The "better" covenant Paul tells us about in Hebrews 8:6 is God's everlasting covenant made from the foundation of the world. This covenant is "better" than man's promises to obey God. Why? Because it is "established upon better promises"--the promises of the Godhead to save humanity from sin. "The salvation of human beings is a vast enterprise, that calls into action every attribute of the divine nature. The Father, the Son, and the Holy Spirit have pledged themselves [promised] to make God's children more than conquerors through Him that loved them." Ellen G. White, Review and Herald, January 27, 1903 (emphasis supplied).
The Gospel is called the "good news of God's salvation." It is God's promise to us that He will save us "from our sins," not in them (Matt. 1:21). He has told us through the Word that He will "provide a way of escape" from every temptation (1 Cor. 10:13). When we believe that this is so, then it becomes a reality in our lives. "The gospel is the power of God unto salvation to every one that believeth" (Rom. 1:16).
What is the "new covenant" God wishes to "make" with us, of which Jeremiah speaks in 31:31? God has always had only one objective for His creatures--that we would believe His "better" promise to save us from our sin. He longs for the day when His people will heed His loving call to turn around, leave their folly, and believe wholeheartedly in His power to save "to the uttermost" all who will believe His promise. Instead of relying on our sadly deficient promises to obey, when we believe God's word to us and by faith allow Christ to live in us, we will be living under the better promise of the new and everlasting covenant (see Glad Tidings, pp.57-60).
It is Indeed a Work of the Heart
Sadly, as we stand at the "foot of the mount" we are prone like the children of Israel to say, "All the Lord has spoken, we will do" (see Ex. 19:7, 8). We promise the Lord when the Lord has not asked us to promise anything. He knows that our promises are as insubstantial as ropes of sand. All He asks is that we believe His promises to us. "If ye will [hear] My voice indeed, and [cherish] My covenant (previously made with their father Abraham), then ye shall be a peculiar treasure unto Me above all people" (Ex. 19:5--literal translation of Hebrew words in brackets).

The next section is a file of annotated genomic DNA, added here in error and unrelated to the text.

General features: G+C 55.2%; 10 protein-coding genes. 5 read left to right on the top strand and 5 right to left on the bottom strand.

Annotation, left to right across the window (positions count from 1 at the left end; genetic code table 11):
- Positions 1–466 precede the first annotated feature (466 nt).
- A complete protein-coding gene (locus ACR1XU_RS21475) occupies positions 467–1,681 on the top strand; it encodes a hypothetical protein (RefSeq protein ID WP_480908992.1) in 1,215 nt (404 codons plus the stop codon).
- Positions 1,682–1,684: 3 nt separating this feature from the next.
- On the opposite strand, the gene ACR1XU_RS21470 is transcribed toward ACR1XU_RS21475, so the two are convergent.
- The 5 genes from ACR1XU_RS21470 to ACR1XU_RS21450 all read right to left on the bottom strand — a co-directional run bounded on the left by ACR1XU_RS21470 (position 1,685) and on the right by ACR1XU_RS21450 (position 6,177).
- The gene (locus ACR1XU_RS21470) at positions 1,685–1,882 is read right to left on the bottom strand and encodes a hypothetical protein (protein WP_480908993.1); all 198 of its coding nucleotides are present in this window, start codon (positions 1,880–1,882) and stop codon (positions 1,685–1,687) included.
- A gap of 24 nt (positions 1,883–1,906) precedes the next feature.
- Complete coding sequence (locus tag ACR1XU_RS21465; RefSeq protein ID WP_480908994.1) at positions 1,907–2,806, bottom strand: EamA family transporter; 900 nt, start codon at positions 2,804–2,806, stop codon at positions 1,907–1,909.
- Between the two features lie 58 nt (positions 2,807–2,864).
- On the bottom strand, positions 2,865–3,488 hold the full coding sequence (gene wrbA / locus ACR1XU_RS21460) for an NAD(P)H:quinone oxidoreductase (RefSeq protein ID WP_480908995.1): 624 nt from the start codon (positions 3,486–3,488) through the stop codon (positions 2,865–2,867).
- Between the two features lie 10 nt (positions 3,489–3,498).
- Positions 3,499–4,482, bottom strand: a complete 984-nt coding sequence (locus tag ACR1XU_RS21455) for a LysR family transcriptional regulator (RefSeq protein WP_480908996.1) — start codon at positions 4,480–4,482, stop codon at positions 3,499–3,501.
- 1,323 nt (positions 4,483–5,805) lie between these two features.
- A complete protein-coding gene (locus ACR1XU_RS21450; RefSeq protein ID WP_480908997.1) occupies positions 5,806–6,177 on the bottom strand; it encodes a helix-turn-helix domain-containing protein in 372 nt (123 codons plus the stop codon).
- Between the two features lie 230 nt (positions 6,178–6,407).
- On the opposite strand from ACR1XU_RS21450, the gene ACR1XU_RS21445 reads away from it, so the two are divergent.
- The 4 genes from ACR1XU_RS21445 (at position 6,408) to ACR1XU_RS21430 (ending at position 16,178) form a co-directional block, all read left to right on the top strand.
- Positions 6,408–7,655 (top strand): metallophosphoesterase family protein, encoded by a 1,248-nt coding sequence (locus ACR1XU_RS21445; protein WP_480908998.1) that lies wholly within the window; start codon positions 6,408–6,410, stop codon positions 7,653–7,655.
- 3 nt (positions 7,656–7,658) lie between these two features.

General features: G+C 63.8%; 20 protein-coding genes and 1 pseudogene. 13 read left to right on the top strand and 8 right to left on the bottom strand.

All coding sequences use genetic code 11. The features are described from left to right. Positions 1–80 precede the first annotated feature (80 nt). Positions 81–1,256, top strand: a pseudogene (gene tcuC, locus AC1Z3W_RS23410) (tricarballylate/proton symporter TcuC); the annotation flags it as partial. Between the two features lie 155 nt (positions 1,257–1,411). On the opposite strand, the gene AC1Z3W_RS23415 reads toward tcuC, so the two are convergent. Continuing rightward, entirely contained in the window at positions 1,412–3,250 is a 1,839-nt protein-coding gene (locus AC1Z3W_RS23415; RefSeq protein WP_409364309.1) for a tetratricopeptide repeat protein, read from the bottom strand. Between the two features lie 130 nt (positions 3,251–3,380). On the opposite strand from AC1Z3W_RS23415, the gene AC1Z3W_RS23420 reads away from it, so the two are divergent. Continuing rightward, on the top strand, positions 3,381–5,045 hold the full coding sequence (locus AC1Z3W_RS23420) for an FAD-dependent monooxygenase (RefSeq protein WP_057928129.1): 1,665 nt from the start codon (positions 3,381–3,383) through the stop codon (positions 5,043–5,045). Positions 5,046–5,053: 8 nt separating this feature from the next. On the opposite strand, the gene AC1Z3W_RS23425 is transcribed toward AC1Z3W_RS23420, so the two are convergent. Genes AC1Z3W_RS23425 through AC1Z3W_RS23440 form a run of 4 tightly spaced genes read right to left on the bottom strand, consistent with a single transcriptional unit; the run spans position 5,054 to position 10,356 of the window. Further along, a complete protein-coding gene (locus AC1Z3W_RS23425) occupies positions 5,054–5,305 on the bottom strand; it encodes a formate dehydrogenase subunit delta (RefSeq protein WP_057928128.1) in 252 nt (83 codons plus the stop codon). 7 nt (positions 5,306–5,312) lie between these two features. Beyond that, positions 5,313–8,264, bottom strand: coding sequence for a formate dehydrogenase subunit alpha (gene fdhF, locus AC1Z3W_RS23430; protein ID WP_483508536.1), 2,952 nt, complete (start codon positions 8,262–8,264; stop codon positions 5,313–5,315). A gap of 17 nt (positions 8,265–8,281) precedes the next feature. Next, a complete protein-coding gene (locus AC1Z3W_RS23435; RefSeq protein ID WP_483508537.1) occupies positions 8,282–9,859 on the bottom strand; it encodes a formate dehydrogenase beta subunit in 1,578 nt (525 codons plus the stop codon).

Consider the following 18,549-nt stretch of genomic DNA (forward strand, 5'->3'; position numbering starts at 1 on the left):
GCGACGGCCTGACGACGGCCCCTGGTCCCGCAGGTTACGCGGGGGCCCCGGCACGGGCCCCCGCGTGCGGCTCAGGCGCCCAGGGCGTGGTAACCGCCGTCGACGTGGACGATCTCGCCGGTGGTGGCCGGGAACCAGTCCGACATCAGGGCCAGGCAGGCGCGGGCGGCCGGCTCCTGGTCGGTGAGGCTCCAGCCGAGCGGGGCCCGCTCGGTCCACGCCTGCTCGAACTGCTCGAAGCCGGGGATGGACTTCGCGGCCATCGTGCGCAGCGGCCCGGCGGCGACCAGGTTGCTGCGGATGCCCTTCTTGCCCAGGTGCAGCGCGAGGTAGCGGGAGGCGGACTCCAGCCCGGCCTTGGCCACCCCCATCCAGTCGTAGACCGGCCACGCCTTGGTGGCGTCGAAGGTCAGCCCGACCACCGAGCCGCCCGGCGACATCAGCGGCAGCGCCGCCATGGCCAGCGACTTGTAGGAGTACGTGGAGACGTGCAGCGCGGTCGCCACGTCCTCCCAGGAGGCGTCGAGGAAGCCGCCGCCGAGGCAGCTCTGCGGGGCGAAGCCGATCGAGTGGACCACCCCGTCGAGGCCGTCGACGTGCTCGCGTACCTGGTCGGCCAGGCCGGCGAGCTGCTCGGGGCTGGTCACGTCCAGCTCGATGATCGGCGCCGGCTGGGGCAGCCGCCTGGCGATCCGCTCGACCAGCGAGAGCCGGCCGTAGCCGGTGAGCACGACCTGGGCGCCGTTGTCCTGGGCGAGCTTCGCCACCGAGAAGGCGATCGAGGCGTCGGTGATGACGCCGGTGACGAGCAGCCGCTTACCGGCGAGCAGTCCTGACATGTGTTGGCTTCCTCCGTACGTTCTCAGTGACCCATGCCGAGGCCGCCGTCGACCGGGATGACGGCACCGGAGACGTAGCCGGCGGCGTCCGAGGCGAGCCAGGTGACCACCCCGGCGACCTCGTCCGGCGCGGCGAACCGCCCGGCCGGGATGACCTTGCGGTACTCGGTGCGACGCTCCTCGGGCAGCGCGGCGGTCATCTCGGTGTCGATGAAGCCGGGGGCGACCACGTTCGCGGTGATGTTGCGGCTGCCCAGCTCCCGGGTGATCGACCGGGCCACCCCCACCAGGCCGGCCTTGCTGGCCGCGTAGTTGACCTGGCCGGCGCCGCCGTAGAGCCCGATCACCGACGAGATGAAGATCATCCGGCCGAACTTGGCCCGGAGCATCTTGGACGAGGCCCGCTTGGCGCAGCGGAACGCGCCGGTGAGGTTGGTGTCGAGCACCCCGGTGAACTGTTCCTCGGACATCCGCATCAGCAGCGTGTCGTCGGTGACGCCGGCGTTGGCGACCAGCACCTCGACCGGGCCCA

When we believe that we are the adopted children of God, then we will respond appropriately. Instead of behaving like rebellious heathens, we'll respond as if we were the children of the King of the universe. Not as a servant, will we obey, out of duty or debt, but from the heart will come the desire to follow God everywhere He leads us. Obedience to all the commandments of God is the natural result of this understanding.
What God promises He produces through the power of His Holy Spirit and faith in His word. When we believe God's promises, we are enabled to do those things which we were unable to do previously by our own strength (see Gal. 5:16, 17; and Christ's Object Lessons, p. 333). Faith brings us under the new covenant of God's better promise.
When we truly appreciate all that He has done to save us, we will respond as God wants us to respond. We will see the Ten Commandments as ten glorious promises, not ten fetters that bind us as we toil and struggle to keep them. Commandment keeping will become a heart response to the love of God revealed on Calvary. As adopted sons and daughters of God, we will go forth with rejoicing, gladly willing to obey our gracious Father.
We do not need to live under the old covenant. God's promises are sure. Faith makes all the promises of God a reality in our lives. We need not wait one moment longer. "Now is the accepted time; behold, now is the day of salvation" (2 Cor. 6:2).